9. jessica Aug 10 at 2:44 pm Reply Reply

    My son did the same thing at the same age. He’d been sleeping through the night for a good six months. All of a sudden, he was waking at 2AM with all sorts of requests… “hungry” “milk” “water” “thirsty” “yogurt,” “cracker.” At first, I gave in to all requests, because he was my BABY and he was HUNGRY/THIRSTY. I could convince myself that maybe he hadn’t eaten that well at dinner that night, etc. Then I realized that it had nothing to do with anything besides wanting to hang out with mom for a while in the middle of the night. I pretty much stopped cold-turkey after a week or two, although I would still give him a sippy cup with water if requested. The requests stopped quickly, although the overnight awakenings continued to be a problem for the next 3-4 months (argghh!). I pretty sure it was ALL seperation anxiety – at the same tiem he started having trouble with daycare drop-off, going to bed, and taking naps. He just didn’t want to be alone.

  10. PinkieBling Aug 10 at 3:25 pm Reply Reply

    I just wanted to comment on the rampant adorableness of the baby photo for this post. Best toddler facial expression EVER.

  11. JenVegas Aug 10 at 4:32 pm Reply Reply

    Dear Lord, neurotic, I can’t even get my 8 month old to sit still to cut his finger nails. I have no idea how I’d get in there to brush the little nubs of his front teeth.

  12. MR Aug 11 at 12:15 am Reply Reply

    Neurotic, there is “recommended” and then there is realistic. They recommend washing baby’s gums. However, a lot of people probably don’t do it. When I confessed to my mom that I couldn’t for my dd (the crying fits weren’t worth it to me), she just replied “Honey, I had five kids. I never brushed any of your teeth until you were at least two and could help. I just didn’t have time!” It certainly didn’t hurt any of us. Use your judgement.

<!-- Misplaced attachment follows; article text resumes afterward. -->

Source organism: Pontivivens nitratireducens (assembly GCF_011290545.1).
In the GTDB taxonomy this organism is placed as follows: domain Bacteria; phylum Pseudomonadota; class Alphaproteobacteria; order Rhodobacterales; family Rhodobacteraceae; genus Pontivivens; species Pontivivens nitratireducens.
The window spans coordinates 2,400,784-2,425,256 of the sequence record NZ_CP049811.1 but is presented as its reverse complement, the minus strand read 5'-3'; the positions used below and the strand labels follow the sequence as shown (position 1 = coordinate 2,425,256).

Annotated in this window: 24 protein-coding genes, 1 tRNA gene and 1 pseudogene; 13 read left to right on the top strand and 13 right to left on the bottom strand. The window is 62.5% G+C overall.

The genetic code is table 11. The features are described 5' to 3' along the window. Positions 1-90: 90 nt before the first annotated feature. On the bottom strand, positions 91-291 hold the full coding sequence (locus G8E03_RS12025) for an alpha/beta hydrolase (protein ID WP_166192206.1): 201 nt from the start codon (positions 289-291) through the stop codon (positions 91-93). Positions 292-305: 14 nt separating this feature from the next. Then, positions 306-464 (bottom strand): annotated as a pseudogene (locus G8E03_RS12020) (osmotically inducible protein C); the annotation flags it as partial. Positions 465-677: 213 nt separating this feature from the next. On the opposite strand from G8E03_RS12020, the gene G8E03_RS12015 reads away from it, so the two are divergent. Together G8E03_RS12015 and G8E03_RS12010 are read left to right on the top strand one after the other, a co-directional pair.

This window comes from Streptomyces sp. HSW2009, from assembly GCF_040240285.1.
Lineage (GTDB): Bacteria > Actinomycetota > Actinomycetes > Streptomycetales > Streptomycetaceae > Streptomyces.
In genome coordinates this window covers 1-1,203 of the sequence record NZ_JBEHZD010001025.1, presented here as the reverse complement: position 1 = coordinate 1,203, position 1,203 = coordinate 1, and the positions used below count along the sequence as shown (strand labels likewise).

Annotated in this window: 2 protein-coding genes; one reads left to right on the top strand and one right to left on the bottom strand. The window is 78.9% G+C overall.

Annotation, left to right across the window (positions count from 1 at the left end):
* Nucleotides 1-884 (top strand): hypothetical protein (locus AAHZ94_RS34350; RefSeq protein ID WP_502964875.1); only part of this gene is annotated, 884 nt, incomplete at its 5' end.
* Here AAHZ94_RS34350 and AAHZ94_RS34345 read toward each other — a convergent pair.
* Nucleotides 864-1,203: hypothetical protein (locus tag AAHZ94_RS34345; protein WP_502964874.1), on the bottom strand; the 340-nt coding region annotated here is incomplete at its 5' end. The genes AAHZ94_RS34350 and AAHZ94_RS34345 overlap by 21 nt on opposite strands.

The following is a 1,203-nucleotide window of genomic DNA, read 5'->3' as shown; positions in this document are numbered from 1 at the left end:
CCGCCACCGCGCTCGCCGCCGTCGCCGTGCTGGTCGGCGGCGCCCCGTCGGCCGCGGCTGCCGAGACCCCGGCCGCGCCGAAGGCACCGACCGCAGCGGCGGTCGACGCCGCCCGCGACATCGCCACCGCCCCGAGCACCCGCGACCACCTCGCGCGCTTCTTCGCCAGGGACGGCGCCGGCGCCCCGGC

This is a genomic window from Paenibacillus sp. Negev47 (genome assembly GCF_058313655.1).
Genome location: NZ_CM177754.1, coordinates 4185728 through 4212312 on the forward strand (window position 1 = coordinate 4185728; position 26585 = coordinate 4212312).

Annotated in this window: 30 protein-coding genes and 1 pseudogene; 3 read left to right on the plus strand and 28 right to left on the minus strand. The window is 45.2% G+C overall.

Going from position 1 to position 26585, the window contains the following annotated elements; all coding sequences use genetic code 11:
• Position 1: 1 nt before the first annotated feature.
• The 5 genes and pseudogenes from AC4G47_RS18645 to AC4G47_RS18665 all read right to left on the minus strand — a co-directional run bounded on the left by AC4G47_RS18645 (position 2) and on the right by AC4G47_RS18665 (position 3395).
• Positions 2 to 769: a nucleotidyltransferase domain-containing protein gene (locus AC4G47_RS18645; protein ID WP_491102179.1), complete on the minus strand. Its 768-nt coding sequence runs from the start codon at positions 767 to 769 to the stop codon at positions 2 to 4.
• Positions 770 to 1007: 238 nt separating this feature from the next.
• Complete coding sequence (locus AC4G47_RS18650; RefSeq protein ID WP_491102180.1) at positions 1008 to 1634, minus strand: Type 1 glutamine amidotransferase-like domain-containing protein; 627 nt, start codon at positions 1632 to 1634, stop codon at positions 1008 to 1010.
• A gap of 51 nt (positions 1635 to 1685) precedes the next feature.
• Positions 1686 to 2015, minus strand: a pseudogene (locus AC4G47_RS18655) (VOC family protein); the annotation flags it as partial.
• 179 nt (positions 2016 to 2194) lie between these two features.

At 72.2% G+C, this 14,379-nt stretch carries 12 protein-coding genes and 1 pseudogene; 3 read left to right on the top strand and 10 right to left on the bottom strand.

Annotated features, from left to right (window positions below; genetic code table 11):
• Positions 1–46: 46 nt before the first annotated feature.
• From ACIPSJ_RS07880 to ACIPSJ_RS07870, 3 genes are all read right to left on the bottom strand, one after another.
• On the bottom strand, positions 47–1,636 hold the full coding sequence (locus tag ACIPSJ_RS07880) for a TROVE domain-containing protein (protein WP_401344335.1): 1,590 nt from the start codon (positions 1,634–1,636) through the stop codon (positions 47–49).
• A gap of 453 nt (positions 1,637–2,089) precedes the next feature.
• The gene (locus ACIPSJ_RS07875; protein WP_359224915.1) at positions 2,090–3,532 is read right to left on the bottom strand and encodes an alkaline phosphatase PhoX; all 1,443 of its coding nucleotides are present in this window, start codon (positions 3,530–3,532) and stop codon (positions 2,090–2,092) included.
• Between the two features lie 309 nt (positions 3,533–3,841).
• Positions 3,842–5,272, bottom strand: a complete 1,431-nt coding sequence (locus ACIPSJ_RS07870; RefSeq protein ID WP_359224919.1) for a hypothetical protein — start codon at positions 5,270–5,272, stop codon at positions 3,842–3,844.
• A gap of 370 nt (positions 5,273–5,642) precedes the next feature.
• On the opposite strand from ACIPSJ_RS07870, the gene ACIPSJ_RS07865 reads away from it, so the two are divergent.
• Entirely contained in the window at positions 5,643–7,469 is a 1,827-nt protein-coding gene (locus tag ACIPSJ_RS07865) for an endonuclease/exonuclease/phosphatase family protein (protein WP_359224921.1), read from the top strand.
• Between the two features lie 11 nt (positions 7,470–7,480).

********
    Isabel says: beyond fair point. I started with the baby tooth brush and wash cloth & water at 6 months when my son started rupturing teeth or I could see them starting to peek through the gum line.

  13. Sarah Aug 12 at 10:17 am Reply Reply

    When I read that this kid was 18 months old, my very first thought was “sleep regression”. Granted this would be pretty dang mild, but combine that with new daycare room and it would cover it. I still agree with eliminating the snack, but this could also just be part of a developmental leap wakin’ him up. Here’s a link to a good Ask Moxie post about the 18 month sleep regression specifically.

    http://www.askmoxie.org/2006/04/qa_18month_slee.html

  14. Claire Aug 15 at 3:03 pm Reply Reply

    I agree with the poster above who suggested a little snack (of a cracker & warm milk, perhaps) before bed.  My daughter started to wake really early (and hungry) right around that age.  Once I started giving her a nightsnack (dinner at 5:30, snack at 7, and then brush teeth, go to bed), she resumed sleeping in until 7 or 7:30.  My mom says we needed a nightsnack for quite some time as toddler/young kids.  

  15. j wallace Aug 17 at 10:39 pm Reply Reply

    Well that certainly was more smack down and less advice.

    Here’s the update from our house.

    We listened to our kid, and for three consecutive nights, when he woke hungry, we fed him. We ignored the dire warnings from our parents, and experts, as did the kid, who on night four, slept all the way through the night, which he has consistently since. It absolutely seems to have been a growth spurt. It seems that for those three nights, there was something going on, and he really needed food.

    Not duped and sleeping well,
    the other dad

  16. JenD Aug 24 at 7:03 am Reply Reply